Pernicious anemia is a decrease in the red blood cells in humans because of the patient’s inability to absorb vitamin B12 from the gastrointestinal tract. The vitamin is water soluble and is necessary for the development of red blood cells. In general, water soluble vitamins quickly exit the body through the urine, but vitamin B12 has the capacity to store in the liver for several years.
Cobalamin and the blood
Vitamin B12, or cobalamin, participates in several biochemical pathways in humans. Adults require 2.4 micrograms of it each day. When deficiency of vitamin B12 occurs, the red blood cells may become larger than normal; hence, these patients have macrocytic or megaloblastic anemia. In medicine, “macro” and “megalo” mean large, and “cyte” and “blast” refer to the cell.
The diagnostic dilemma is that other medical conditions may cause macrocytosis or large red cells, and the physician has to treat the correct source of the blood abnormality. For example, folic acid deficiency will cause macrocytosis. This especially occurs in people who consume excessive amounts of alcohol, and they require supplementation with folic acid and other vitamins.
If the macrocytosis is really due to vitamin B12 deficiency rather than folic acid, it will pose a problem should the patient receive only folic acid to remedy the situation. Folic acid therapy will resolve the blood abnormality, but it will not correct the deficiency of vitamin B12. In other words, treatment with folic acid will mask the microscopic picture of the blood while the deficiency of vitamin B12 remains.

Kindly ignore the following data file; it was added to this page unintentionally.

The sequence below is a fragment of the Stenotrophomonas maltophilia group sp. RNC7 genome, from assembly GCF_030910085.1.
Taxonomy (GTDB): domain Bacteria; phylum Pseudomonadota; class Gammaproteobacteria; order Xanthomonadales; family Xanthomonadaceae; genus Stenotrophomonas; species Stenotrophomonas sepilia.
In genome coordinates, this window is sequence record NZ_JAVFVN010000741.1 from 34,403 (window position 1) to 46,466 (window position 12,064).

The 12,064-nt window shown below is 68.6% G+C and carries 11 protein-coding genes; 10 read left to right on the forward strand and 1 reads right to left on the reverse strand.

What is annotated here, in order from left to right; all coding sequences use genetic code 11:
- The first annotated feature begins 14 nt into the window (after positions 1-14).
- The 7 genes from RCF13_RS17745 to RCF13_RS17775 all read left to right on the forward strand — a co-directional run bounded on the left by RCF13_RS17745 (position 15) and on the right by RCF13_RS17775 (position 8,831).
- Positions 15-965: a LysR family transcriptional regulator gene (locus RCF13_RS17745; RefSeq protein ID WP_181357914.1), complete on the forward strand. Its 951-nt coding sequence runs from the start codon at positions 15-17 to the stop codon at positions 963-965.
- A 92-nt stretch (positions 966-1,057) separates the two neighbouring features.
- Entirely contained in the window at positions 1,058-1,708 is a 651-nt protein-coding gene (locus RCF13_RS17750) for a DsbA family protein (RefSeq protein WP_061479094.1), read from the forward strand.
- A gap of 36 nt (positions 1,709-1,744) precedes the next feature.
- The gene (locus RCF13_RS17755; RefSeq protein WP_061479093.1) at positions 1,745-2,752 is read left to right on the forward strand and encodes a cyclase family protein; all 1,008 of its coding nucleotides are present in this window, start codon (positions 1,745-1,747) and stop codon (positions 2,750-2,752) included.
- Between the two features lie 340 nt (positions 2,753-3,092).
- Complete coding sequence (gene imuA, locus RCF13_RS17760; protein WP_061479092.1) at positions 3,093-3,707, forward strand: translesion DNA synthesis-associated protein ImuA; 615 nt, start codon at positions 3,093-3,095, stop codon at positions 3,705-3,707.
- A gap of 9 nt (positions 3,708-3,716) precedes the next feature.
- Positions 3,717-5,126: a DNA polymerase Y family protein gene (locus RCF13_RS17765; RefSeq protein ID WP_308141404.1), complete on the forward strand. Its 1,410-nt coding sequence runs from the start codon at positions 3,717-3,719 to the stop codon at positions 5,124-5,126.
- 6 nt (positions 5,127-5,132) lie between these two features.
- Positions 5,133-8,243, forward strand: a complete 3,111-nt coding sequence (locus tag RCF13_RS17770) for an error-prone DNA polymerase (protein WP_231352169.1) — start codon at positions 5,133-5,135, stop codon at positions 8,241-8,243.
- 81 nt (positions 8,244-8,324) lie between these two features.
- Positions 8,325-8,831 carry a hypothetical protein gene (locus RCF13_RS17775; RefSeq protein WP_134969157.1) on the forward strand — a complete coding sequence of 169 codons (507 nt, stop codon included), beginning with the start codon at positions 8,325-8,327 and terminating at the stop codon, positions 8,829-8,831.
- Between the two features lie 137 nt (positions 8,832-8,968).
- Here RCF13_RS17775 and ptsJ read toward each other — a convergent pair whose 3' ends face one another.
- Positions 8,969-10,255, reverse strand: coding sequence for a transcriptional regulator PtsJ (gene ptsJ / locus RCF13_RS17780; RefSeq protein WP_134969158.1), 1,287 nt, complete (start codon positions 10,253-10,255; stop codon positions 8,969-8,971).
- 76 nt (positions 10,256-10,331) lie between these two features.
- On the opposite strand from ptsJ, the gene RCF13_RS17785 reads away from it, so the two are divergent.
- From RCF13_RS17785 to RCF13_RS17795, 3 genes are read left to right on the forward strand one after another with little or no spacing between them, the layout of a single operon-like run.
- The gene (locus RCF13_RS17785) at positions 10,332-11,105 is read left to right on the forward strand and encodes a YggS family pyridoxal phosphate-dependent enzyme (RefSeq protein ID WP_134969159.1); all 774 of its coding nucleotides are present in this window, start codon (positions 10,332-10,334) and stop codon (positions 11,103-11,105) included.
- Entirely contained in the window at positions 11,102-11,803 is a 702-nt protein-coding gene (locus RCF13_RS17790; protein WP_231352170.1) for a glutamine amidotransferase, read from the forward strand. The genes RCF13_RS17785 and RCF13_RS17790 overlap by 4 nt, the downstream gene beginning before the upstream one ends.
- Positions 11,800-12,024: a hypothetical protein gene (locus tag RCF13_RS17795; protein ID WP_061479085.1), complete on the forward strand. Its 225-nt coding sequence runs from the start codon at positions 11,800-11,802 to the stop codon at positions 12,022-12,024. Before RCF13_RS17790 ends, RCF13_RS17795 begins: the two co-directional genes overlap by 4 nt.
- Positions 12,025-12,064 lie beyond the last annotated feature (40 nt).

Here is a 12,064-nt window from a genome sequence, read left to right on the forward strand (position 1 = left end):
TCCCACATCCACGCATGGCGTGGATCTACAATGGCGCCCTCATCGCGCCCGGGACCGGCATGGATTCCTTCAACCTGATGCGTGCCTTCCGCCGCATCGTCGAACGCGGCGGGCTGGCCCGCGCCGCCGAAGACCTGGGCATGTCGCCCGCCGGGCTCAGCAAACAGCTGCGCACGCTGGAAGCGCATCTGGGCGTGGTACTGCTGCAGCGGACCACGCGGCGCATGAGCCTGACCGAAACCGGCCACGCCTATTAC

Various medications and other medical conditions will cause macrocytosis and folic acid deficiency.
As beef liver is one of several foods which contain a lot of vitamin B12, it is no surprise that a half century ago the treatment for pernicious anemia was to recommend that the patient consume raw animal liver.
Signs and symptoms
Symptoms of this disease are fatigue, lack of energy, loss of appetite, pale skin, diarrhea or constipation, swollen red tongue, bleeding gums, and shortness of breath. If pernicious anemia continues without treatment for several years, there may be nerve damage, mental confusion, dementia, depression, loss of balance, numbness and tingling of the hands and feet. They may also experience hallucinations, loss of vision, and these patients can become violent.
If a woman with pernicious anemia does not receive treatment and she visits a physician to have a Pap smear, that test may be false positive.
Patients with pernicious anemia must tell their physician about all medications they take whether over-the-counter or otherwise as some of these treatments will affect blood levels of vitamin B12. The treatment for pernicious anemia is a well-balanced diet as well as lifelong injections of that vitamin. There are also preparations of vitamin B12 which the patient can take by mouth or through the nose.
Disclaimer: The information contained in this article is for educational purposes only and should not be used for diagnosis or to guide treatment without the opinion of a health professional. Any reader who is concerned about his or her health should contact a doctor for advice.
National Institutes of Health. Medline Plus. (2008). Pernicious anemia. Retrieved January 25,
National Institutes of Health. Office of Dietary Supplements. (2010). Vitamin B12. Retrieved
January 25, 2011.